5. Encourage, perhaps with incentives, pension scheme investment in care homes and retirement villages with the aim of providing a solution to the growing problems of an ageing population and housing shortages. The projected quadrupling of those aged over 85 by 2050 could have a devastating impact and yet no government has yet grasped the nettle on an integrated social care policy and plans for an ageing population.

There is a lot more that could and should be done to improve the pensions landscape. For example, I advocate one pensions regulator for all DC pensions regardless of whether they are workplace or individual arrangements – and similarly one ombudsman to deal with all complaints and one compensation regime. These regulatory changes would go hand in hand with the simplification proposal.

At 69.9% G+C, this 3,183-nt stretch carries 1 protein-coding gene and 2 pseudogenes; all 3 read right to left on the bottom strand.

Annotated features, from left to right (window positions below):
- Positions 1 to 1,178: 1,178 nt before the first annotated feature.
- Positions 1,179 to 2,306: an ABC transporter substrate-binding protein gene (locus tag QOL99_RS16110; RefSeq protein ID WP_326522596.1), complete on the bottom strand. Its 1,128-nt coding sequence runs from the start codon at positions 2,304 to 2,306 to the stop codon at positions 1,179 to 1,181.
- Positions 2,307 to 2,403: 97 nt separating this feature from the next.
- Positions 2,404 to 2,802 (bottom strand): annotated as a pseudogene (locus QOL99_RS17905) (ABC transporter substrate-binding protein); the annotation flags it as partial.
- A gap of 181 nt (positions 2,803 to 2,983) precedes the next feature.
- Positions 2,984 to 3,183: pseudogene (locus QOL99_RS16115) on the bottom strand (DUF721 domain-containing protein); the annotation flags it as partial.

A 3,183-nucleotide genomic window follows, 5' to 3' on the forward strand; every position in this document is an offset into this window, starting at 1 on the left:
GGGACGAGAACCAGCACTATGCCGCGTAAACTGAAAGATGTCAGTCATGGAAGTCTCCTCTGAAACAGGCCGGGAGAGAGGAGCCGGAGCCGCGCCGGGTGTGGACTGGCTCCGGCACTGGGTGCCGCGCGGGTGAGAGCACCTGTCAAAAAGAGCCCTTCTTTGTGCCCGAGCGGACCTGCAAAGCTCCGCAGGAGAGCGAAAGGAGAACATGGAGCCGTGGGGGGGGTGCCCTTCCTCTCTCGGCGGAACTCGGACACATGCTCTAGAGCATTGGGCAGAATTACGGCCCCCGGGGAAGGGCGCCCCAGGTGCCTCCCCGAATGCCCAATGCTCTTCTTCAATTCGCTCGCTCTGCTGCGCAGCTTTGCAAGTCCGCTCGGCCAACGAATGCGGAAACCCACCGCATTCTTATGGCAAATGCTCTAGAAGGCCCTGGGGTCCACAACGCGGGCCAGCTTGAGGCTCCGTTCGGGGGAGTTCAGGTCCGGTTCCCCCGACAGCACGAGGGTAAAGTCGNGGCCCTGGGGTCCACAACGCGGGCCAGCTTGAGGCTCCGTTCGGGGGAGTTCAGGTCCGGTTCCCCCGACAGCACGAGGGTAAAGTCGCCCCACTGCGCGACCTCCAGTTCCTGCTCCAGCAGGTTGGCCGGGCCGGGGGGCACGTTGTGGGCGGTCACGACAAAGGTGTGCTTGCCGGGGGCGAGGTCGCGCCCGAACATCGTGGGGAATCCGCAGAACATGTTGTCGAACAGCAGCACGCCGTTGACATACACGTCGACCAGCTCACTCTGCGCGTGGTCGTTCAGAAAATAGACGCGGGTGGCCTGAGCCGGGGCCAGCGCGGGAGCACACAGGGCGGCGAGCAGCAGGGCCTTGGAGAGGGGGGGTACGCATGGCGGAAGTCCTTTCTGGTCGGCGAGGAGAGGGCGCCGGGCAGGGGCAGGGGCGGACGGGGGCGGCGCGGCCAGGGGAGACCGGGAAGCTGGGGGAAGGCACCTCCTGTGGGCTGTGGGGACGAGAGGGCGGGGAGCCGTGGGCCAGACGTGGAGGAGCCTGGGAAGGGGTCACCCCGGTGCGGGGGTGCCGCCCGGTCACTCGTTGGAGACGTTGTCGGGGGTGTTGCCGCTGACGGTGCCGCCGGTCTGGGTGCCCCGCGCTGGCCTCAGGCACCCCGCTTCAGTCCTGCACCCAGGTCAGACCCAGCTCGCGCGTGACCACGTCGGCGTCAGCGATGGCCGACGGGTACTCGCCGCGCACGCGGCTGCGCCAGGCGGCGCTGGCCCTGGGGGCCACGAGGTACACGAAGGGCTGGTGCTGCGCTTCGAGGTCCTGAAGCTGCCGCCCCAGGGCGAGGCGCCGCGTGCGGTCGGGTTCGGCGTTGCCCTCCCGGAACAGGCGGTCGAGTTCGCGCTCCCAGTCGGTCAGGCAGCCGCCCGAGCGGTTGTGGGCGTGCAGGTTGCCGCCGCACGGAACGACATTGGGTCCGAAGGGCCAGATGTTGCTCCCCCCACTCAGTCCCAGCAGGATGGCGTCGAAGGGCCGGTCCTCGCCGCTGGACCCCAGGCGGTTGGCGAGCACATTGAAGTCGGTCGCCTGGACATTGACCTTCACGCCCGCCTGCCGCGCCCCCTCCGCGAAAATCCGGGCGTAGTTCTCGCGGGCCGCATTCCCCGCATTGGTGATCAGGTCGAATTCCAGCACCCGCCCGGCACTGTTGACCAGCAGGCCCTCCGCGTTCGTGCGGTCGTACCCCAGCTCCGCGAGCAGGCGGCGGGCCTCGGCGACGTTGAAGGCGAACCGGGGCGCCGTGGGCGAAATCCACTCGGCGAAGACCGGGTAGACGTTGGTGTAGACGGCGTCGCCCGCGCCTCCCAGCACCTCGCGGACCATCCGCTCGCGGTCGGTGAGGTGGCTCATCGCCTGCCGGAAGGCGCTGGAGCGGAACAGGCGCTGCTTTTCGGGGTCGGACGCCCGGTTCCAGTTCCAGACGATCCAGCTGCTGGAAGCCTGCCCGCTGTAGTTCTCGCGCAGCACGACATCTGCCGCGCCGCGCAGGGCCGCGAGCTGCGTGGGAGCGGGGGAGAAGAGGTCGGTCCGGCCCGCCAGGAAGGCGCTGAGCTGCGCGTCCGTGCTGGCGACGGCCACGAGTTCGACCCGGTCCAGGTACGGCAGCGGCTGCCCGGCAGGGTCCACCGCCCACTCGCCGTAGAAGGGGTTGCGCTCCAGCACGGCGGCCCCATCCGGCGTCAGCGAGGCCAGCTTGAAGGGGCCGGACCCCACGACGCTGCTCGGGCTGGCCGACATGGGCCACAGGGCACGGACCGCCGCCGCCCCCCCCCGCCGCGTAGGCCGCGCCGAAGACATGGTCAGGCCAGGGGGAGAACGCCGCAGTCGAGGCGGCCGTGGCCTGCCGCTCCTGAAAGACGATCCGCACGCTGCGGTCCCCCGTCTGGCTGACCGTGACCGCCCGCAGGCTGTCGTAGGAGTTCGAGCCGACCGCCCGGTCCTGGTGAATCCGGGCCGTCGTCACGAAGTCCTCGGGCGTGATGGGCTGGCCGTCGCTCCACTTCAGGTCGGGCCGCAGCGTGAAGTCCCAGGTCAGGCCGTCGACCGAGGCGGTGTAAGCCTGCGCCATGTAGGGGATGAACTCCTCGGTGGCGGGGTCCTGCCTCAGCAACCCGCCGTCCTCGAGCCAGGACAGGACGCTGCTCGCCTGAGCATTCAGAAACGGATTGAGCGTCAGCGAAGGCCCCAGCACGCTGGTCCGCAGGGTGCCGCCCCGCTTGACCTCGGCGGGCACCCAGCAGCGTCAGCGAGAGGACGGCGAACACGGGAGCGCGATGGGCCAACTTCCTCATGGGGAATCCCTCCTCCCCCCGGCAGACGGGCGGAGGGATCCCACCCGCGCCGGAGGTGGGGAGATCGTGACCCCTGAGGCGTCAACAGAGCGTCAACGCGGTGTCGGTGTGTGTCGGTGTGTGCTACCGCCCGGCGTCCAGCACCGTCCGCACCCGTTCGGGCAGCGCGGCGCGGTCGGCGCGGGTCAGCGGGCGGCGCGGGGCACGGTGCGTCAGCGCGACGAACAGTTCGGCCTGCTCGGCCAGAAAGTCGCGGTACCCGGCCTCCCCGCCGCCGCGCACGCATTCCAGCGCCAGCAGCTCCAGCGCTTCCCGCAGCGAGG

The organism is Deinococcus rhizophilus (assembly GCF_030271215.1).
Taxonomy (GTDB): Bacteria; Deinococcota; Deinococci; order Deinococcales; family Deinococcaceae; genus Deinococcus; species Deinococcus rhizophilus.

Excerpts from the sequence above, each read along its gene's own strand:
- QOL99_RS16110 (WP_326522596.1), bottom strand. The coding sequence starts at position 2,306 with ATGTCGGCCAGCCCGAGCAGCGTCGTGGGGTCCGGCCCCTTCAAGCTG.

More action is also needed on the growing problem of pension scams and frauds. I don't have a specific proposal in this regard but I would urge government to engage with the industry experts in this area. A pan-industry task force including regulators should be established and supported.

Unlike the well-known quote "the only limits are those of vision" sadly in the context of pensions I am afraid the limits are far greater – not least those of vested interest! But there is no harm in dreaming!

John Moret is principal of MoretoSIPPs

 

This article was published as part of Professional Pensions' PP Pensions Commission – which is bringing together industry opinion and ideas on the future of pensions to send to the new government

Send your thoughts and ideas to the PP Pensions Commission via email to [email protected] by 19 July